Thursday, 10 May 2012
Mental Health in Canada - a celebration week and Canada's first national strategy
This is Mental Health week in Canada.
The past decades have seen incredible changes in our approach to persons with mental illness, the recognition that mental illnesses are one of the most prevalent illnesses in society, and discussions that are leading to the normalization and destigmatization of mental illness similar to physical illnesses.
There is a long way to go.
In recognition of the week, the Mental Health Commission of Canada has released its first national mental health strategy. Perhaps you are cringing with the thought of another mental health plan, think of how many have been released already, the innumerable recommendations, and the slow dis-coordinated responses to previous local, regional or provincial plans. So what possibly could a national mental health strategy bring to the table that has not been previously recommended?
Begin by looking at the Mental Health Commission of Canada website http://strategy.mentalhealthcommission.ca/ , A plethora of valuable information condensed to one location. Right up from the recognition that 20% of Canadians suffer a mental illness at an annual cost of $50Billion (Canada’s total health care bill runs about $200 Billion annually). Thirty per cent of disability work claims relate to mental illness, in the federal public service this is nearly fifty per cent. The site is rich in its provision of facts supporting the efforts of bringing mental health to the forefront.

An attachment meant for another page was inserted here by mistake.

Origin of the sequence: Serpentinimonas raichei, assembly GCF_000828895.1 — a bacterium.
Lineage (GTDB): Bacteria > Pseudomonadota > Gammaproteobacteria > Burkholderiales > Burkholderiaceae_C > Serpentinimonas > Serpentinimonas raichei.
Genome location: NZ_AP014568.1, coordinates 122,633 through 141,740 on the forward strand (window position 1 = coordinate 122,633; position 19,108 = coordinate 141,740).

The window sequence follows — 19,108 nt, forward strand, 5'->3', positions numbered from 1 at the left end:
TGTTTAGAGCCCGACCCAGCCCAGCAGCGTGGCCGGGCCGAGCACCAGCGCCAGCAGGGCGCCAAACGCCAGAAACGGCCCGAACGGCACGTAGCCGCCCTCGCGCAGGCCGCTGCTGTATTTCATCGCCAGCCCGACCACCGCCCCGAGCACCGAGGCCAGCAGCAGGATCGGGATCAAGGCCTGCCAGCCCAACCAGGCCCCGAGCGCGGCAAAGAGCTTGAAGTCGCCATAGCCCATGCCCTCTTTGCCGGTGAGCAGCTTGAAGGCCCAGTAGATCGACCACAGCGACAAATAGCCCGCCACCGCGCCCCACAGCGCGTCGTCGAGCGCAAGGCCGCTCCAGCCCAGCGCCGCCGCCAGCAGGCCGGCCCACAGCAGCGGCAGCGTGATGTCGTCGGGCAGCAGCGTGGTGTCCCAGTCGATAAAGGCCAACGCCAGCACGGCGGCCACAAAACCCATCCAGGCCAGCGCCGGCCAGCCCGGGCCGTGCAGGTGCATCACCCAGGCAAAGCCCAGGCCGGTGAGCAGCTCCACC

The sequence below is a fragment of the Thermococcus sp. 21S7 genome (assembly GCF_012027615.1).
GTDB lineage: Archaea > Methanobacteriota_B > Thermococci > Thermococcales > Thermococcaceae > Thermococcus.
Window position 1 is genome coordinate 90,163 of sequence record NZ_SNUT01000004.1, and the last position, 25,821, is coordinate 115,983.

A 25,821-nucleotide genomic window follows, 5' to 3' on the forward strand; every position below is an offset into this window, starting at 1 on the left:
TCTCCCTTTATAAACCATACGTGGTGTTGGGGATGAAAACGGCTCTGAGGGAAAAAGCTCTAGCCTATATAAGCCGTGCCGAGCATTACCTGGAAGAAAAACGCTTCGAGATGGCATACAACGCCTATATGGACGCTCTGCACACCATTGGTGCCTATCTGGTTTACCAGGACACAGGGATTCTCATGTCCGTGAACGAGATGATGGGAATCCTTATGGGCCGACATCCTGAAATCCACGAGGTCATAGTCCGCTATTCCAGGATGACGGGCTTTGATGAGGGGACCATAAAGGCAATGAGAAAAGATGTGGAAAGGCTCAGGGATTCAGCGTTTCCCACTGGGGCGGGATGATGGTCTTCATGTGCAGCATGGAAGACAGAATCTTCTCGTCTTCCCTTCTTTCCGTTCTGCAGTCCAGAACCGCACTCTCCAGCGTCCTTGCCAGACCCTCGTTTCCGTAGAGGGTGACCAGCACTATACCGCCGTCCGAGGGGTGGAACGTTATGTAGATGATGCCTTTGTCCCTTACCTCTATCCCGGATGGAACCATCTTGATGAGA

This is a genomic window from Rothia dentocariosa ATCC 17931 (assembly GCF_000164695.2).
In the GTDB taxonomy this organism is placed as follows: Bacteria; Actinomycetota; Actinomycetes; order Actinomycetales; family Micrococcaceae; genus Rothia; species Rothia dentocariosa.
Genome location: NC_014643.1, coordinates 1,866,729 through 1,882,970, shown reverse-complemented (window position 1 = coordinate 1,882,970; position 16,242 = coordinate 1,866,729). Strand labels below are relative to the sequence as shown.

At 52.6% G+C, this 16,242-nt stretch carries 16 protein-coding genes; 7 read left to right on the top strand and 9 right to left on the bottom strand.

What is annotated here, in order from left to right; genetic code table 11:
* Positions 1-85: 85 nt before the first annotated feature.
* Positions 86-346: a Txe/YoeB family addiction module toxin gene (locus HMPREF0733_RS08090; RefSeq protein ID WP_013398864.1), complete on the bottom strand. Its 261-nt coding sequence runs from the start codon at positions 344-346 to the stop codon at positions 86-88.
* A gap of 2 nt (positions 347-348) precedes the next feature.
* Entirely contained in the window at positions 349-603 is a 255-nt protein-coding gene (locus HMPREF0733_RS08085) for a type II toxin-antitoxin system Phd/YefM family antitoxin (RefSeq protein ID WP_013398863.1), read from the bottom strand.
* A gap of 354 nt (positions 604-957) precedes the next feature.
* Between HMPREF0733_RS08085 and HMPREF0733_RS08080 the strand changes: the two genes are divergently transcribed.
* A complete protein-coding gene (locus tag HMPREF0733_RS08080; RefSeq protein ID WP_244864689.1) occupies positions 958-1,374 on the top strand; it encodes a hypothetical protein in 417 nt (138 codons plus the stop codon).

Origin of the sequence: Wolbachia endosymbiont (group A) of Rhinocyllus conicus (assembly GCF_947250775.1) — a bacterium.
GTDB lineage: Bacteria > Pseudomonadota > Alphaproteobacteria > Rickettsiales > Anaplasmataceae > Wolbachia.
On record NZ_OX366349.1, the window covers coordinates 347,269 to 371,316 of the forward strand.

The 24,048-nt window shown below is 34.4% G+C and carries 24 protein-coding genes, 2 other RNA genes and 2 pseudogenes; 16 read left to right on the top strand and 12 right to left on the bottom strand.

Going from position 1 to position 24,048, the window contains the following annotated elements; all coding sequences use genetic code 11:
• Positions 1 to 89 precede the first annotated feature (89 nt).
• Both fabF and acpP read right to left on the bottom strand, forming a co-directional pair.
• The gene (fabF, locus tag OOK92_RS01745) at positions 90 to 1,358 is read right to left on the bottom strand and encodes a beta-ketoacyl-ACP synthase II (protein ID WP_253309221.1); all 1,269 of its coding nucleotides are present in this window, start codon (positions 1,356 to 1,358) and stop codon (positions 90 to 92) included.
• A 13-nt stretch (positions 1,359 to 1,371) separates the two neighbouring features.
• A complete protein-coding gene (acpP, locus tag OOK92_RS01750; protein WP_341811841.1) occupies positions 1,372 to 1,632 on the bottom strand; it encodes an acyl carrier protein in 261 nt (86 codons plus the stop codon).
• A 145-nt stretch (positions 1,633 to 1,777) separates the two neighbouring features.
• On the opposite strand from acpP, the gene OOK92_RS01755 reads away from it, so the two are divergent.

The strategy summary is supposedly easier to read at only 34 pages Summary document The full strategy only runs 113 pages Full report. Typical however of mental health strategies are the 109 recommendations. Also not surprisingly is the recommendations do not define who is responsible, in particular lack any direction to the federal government who would be the ones to whom a national commission should be explicitly directing their recommendations. In an environment where the government is reluctant at best to receive advocacy, and at its worst eliminates funding for bodies who attempt to provide constructive suggestions on the role of the federal government – it is perhaps the best that might be expected.
In contrast, the standing committee on social affairs, science and technology in releasing the Out of the Shadows at Last report in 2006 Out of the Shadows at Last (closer to 500 pages and still with 116 recommendations), specifically developed recommendations for federal government and agencies to move the mental health agenda forward. An update and report card on actions of this committee would seem to be warranted at this time.
The strategy lacks in anything new. With a stretch, it does provide a better emphasis on rural and Aboriginal issues than most previous reports. All in all, you may have been right to cringe at the thought of another mental health report and another bunch of diluted recommendations that will go onto the shelf.
In the meantime, real credit goes to workers at the front line and consumers who have resulted in moving the mental health agenda along. So to all Mental Health workers who continue to provide great service and fight for even better service, thanks. May National Mental Health week be a celebration of how far you have brought our country.